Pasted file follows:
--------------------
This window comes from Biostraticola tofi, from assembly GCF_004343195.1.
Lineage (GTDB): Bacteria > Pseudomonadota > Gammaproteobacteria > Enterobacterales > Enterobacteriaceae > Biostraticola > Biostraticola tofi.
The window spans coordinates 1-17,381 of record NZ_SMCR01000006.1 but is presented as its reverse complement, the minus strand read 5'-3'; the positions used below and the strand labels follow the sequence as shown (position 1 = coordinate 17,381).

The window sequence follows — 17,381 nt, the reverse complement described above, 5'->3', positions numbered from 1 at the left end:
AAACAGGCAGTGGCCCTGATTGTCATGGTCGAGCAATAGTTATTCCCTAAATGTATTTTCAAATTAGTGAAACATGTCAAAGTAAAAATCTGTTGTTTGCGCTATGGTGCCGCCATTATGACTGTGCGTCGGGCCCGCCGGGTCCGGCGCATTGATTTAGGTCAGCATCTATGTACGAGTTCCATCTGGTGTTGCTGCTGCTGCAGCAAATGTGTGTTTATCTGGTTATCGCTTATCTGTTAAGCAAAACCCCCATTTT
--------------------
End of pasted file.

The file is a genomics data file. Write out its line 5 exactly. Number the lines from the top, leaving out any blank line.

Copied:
AAACAGGCAGTGGCCCTGATTGTCATGGTCGAGCAATAGTTATTCCCTAAATGTATTTTCAAATTAGTGAAACATGTCAAAGTAAAAATCTGTTGTTTGCGCTATGGTGCCGCCATTATGACTGTGCGTCGGGCCCGCCGGGTCCGGCGCATTGATTTAGGTCAGCATCTATGTACGAGTTCCATCTGGTGTTGCTGCTGCTGCAGCAAATGTGTGTTTATCTGGTTATCGCTTATCTGTTAAGCAAAACCCCCATTTT